Rated R

117 Minutes

Released April 14

 

Norman is an unusual and vivid study of an intricate and unique human being. It’s also a tale of how an action on a personal plane can affect the world stage. The story is a game of mental chess on an interpersonal level involving game pieces of massive scope. A cascade of action is set in place by one move amidst a group of intensely interesting players.

Richard Gere as “Norman” is the central magnet of the story, a character 180 degrees from those he usually portrays. He succeeds in bringing strength to an unassuming man who is genuinely altruistic at heart. Norman is quite addicted to doing deals, though not out of self-interest. He sincerely cares about the people he brings together. There is much about this man that is never spoken and becomes known through the art of visual conveyance in this film. The character never loses his mystery even though he seems to embody the soul of someone most of us have met.

Writer/director Joseph Cedar, who has both US and Israeli background, studied philosophy at Hebrew University. He is able to stand back and understand the big picture of current cultural and political forces. The casting by Jodi Angstreich, Laura Rosenthal and Hila Yuval is fantastic. There are many relatively unknown actors in key small roles that make the tale realistic. The minor characters are all fascinating and well written. No one is there just to move along the story. Hank Azaria as a classic mirror character is sad and hilarious at once. Israeli actor Lior Ashkenazi lights up the screen as a seemingly powerful yet vulnerable politician. Michael Sheen is wonderful as a seemingly wise confidant. Charlotte Gainsbourg does some of her best work yet as a low-key and potent accidental catalyst for a huge turn of events. Dan Stevens and Steve Buscemi are colorful characters.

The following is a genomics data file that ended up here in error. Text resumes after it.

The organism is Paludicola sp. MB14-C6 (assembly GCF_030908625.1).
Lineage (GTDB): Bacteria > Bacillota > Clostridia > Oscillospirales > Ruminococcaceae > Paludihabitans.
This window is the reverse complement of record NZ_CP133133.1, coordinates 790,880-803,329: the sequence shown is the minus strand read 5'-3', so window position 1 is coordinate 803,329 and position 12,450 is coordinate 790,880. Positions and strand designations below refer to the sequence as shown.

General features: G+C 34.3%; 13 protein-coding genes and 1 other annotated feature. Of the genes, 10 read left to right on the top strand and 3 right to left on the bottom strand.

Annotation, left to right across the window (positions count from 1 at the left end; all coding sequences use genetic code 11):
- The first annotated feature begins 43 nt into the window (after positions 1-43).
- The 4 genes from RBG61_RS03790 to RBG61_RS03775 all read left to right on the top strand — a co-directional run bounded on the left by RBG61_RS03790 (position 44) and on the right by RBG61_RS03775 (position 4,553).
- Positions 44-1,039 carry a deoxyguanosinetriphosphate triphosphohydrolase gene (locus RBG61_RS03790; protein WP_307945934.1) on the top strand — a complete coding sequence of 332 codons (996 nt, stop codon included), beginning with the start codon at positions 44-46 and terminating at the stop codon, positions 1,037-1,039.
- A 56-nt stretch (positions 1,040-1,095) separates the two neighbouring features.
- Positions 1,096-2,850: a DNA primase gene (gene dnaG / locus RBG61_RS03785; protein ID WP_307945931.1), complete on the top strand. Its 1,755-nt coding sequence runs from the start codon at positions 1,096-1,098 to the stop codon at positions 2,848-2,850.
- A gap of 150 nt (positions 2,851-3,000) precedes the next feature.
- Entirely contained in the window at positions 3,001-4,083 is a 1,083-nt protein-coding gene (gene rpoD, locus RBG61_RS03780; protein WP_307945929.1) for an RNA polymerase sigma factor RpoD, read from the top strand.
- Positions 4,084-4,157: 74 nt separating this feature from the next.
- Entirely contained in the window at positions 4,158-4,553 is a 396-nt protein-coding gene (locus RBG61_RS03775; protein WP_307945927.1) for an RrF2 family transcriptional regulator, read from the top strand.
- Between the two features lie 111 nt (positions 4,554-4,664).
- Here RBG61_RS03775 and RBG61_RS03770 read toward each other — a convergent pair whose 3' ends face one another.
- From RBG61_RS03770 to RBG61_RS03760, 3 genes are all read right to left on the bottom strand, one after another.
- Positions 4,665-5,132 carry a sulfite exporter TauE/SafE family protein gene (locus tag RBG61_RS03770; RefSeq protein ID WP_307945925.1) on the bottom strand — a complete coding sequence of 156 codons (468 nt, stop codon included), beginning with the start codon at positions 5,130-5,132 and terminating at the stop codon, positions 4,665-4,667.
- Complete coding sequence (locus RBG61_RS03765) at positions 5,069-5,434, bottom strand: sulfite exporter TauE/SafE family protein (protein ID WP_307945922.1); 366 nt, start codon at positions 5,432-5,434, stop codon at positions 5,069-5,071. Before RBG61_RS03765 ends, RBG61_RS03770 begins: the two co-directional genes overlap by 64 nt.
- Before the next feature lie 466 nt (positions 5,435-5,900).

In this movie the camera becomes a character in itself. Filmmaking buffs will find the play between the editing by Brian A. Kates and the camera work by Yaron Scharf has an organic fluidity and a refreshing rhythm of movement. The transitions from scene to scene are flawless. The close-ups are natural rather than jarring and are made stimulating by the excellent cast.

The music by jazz trumpet player/ composer Jun Miyake is creative and underscores the muted intensity of the emotional tone of the film perfectly.

I have been deliberately vague about the setting and characters of Norman so that you can experience the set up of the story from an innocent point of view. I think that this film deserves that. The overall style of intrigue and mystery in Norman is the backlight for a warmhearted story of a unique and caring individual. There is a haunting yearning for peace underlying all the action that transpires. This film is a great parable for our times, at once universal and timely. I would not be surprised to find that Norman becomes a contender in the 2017 awards season.

 

Kathryn Whitney Boole has spent most of her life in the entertainment industry, which is the backdrop for remarkable adventures with extraordinary people. She is a Talent Manager with Studio Talent Group in Santa Monica. kboole@gmail.com. For previously published reviews see https://kwboole.wordpress.com

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